UNINSURED EMPLOYERS' FUND, Appellant, v. Walter TURNER, Commissioner, Department of Workers' Claims; Randy Kidd; B & E Hydroseeding & Contracting; Special Fund; Coal-Mac, Inc.; Ashland Coal, Inc.; and Roger D. Riggs, Administrative Law Judge, Appellees.
OPINION OF THE COURT
On July 1, 1993, claimant sustained injuries to his neck and shoulders while employed by B & E Hydroseeding & Contracting (B & E). He filed a workers' compensation claim in which he named B & E and the Special Fund as parties-defendant. Subsequently, the Uninsured Employers Fund (UEF) was named as a party-defendant pursuant to KRS 342.780 because B & E was uninsured at the time of the accident.
On December 11, 1995, at the prehearing conference, claimant, the UEF, and the Special Fund agreed to settle the claim for a lump sum equivalent to a 10% occupational disability. The agreement was approved on that date and provided, in part, that claimant would be deposed within 90 days to enable the UEF to determine whether there was a statutory employer from whom it could pursue a claim for reimbursement or subrogation. KRS 342.610(2).
Claimant's deposition was taken. On May 30, 1996, the UEF moved to join Coal Mac, Inc. (Coal Mac) as a statutory employer. After various arguments were raised by the parties, the motion was overruled, and Coal Mac was dismissed. The UEF appealed, but the decision was affirmed by the Workers' Compensation Board and the Court of Appeals.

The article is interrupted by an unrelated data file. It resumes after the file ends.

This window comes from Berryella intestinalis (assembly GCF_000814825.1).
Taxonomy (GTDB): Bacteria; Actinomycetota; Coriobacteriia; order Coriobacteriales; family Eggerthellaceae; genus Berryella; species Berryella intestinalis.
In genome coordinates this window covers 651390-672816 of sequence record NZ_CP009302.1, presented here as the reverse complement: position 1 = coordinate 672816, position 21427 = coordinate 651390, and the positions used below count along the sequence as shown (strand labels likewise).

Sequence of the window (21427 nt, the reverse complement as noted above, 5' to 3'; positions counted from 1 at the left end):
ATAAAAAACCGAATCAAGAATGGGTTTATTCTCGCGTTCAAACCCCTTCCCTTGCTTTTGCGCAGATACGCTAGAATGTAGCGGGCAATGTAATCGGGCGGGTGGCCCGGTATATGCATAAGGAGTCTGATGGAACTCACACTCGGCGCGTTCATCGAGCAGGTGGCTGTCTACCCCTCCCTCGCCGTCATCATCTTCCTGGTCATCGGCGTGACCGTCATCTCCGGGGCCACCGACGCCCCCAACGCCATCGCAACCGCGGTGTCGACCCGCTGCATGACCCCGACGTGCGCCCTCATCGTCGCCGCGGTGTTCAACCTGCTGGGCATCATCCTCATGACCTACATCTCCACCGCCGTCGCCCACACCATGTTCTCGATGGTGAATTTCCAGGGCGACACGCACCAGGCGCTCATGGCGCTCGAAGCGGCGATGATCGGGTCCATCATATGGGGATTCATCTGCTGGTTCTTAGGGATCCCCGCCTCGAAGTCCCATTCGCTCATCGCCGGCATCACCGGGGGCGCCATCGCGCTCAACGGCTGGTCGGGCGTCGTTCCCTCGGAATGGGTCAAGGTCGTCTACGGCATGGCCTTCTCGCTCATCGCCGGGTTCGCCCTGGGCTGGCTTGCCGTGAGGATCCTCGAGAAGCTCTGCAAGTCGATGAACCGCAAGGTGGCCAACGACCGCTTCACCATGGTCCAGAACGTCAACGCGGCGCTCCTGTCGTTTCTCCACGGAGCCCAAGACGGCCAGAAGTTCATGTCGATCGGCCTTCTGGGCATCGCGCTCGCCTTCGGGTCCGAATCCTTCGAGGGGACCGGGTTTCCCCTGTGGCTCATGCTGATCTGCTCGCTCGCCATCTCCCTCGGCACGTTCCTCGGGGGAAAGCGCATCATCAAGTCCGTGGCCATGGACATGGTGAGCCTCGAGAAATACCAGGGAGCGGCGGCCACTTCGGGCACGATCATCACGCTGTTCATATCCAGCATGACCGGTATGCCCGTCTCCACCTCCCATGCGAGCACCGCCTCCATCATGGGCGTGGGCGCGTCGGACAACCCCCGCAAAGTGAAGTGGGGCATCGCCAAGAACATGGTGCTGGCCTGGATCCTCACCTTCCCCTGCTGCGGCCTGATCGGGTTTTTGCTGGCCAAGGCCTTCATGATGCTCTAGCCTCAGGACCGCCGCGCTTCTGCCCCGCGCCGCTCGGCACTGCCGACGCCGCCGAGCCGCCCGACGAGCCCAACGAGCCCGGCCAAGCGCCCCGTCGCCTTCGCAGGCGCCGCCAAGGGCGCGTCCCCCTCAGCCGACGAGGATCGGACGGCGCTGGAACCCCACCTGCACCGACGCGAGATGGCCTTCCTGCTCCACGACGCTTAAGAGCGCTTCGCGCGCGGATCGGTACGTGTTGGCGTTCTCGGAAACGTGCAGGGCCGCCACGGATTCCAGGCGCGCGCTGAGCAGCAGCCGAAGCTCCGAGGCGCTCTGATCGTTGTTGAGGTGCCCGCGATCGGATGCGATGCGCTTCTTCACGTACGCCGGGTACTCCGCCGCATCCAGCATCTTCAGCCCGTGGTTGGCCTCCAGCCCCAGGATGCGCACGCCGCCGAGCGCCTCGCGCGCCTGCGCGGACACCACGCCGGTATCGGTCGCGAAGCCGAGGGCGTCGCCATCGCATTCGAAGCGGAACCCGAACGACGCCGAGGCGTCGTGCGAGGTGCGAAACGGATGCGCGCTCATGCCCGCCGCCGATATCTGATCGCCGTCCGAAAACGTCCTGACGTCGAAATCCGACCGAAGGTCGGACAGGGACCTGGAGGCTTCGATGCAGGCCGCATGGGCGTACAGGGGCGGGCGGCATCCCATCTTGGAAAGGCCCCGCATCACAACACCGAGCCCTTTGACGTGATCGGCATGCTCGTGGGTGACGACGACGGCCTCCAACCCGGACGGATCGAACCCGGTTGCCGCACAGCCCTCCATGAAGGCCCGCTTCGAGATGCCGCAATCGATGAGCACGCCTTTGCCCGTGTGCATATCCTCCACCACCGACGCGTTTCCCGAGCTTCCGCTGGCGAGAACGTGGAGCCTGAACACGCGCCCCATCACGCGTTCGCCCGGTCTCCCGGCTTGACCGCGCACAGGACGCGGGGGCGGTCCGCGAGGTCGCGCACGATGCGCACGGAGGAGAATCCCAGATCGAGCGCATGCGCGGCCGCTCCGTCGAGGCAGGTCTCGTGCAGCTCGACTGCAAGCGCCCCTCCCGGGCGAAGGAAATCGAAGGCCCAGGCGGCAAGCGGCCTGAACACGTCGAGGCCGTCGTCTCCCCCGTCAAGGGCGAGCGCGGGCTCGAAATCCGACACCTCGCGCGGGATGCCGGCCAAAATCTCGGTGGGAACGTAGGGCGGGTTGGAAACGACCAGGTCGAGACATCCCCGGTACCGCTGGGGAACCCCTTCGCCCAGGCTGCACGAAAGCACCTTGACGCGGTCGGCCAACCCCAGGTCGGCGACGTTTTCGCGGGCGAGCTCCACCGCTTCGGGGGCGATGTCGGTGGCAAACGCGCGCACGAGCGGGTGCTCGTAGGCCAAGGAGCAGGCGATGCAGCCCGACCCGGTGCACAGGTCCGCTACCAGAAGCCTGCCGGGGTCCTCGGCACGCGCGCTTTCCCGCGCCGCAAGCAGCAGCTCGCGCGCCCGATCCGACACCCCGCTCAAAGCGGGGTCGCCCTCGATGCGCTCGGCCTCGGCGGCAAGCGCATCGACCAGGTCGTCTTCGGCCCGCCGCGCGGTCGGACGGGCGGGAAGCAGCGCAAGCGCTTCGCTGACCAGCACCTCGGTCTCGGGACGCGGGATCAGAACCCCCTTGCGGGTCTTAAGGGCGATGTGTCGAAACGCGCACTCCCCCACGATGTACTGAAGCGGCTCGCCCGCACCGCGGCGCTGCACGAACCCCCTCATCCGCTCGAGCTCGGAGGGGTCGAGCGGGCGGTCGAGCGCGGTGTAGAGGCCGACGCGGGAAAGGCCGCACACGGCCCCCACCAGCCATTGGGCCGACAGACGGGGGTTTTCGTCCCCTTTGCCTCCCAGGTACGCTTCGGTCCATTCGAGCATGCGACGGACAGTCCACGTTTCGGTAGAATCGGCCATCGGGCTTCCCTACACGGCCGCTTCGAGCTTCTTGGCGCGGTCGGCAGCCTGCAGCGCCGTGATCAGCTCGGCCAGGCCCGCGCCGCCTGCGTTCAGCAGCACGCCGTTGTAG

An agreement to settle a workers' compensation claim becomes a final award upon approval by an ALJ. It establishes the extent of the parties' rights and obligations with regard to each other and is enforceable as a final judgment of a court. See Beale v. Faultless Hardware, Ky., 837 S.W.2d 893, 896 (1992). When an award becomes final, relief from its terms may be obtained only if it is reopened pursuant to the provisions of KRS 342.125. Id.
Here, the UEF became a party to the claim because B & E was uninsured. Although the UEF clearly recognized that KRS 342.610(2) might place liability on an as yet unnamed party, it chose to enter into a settlement with the claimant before determining whether there were grounds to join another party and to allege that the other party, and not the UEF, was responsible for any workers' compensation award. Instead, the UEF accepted liability for a portion of the award in exchange for claimant's deposition and a release of the claim. The terms of the agreement were approved by an ALJ and became a final award which terminated the action, precluding the subsequent joinder of an additional party. See Yocom v. Jordan Auto Parts Co., Ky., 521 S.W.2d 519 (1975).
No motion to reopen was filed, and the UEF has asserted none of the statutory grounds for reopening the award. Furthermore, the evidence upon which the UEF bases its assertion that Coal Mac was a statutory employer clearly was available before the UEF agreed to settle the claim. We, therefore, conclude that the evidence presents no basis upon which the award could have been reopened in an attempt to join Coal Mac even had the UEF so moved.
As noted by the Court of Appeals, the UEF may be entitled to relief by means of a common law action for indemnity if it can demonstrate that it discharged an obligation that rightfully should have been discharged by Coal Mac. See Bryan Brothers Packing Co. v.. Garrard, Ky., 386 S.W.2d 469 (1964). However, such relief is not to be found in the context of this workers' compensation proceeding.
The decision of the Court of Appeals is affirmed.